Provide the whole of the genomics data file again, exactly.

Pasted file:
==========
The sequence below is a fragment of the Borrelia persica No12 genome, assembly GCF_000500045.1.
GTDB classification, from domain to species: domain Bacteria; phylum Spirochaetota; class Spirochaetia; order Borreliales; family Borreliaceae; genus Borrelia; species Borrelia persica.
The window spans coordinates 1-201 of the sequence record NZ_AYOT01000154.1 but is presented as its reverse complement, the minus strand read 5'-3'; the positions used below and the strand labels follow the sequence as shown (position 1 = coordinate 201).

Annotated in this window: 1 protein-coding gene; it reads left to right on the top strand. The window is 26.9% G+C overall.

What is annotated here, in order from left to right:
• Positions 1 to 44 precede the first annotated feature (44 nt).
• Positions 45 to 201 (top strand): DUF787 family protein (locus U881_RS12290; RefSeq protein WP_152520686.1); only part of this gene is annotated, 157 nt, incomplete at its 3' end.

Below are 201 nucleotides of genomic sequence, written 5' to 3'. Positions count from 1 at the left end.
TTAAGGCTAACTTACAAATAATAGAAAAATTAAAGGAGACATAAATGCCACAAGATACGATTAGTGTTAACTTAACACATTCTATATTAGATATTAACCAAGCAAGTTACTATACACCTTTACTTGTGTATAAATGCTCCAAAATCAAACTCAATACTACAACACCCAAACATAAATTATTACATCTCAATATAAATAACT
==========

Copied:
The sequence below is a fragment of the Borrelia persica No12 genome, assembly GCF_000500045.1.
GTDB classification, from domain to species: domain Bacteria; phylum Spirochaetota; class Spirochaetia; order Borreliales; family Borreliaceae; genus Borrelia; species Borrelia persica.
The window spans coordinates 1-201 of the sequence record NZ_AYOT01000154.1 but is presented as its reverse complement, the minus strand read 5'-3'; the positions used below and the strand labels follow the sequence as shown (position 1 = coordinate 201).

Annotated in this window: 1 protein-coding gene; it reads left to right on the top strand. The window is 26.9% G+C overall.

What is annotated here, in order from left to right:
• Positions 1 to 44 precede the first annotated feature (44 nt).
• Positions 45 to 201 (top strand): DUF787 family protein (locus U881_RS12290; RefSeq protein WP_152520686.1); only part of this gene is annotated, 157 nt, incomplete at its 3' end.

Below are 201 nucleotides of genomic sequence, written 5' to 3'. Positions count from 1 at the left end.
TTAAGGCTAACTTACAAATAATAGAAAAATTAAAGGAGACATAAATGCCACAAGATACGATTAGTGTTAACTTAACACATTCTATATTAGATATTAACCAAGCAAGTTACTATACACCTTTACTTGTGTATAAATGCTCCAAAATCAAACTCAATACTACAACACCCAAACATAAATTATTACATCTCAATATAAATAACT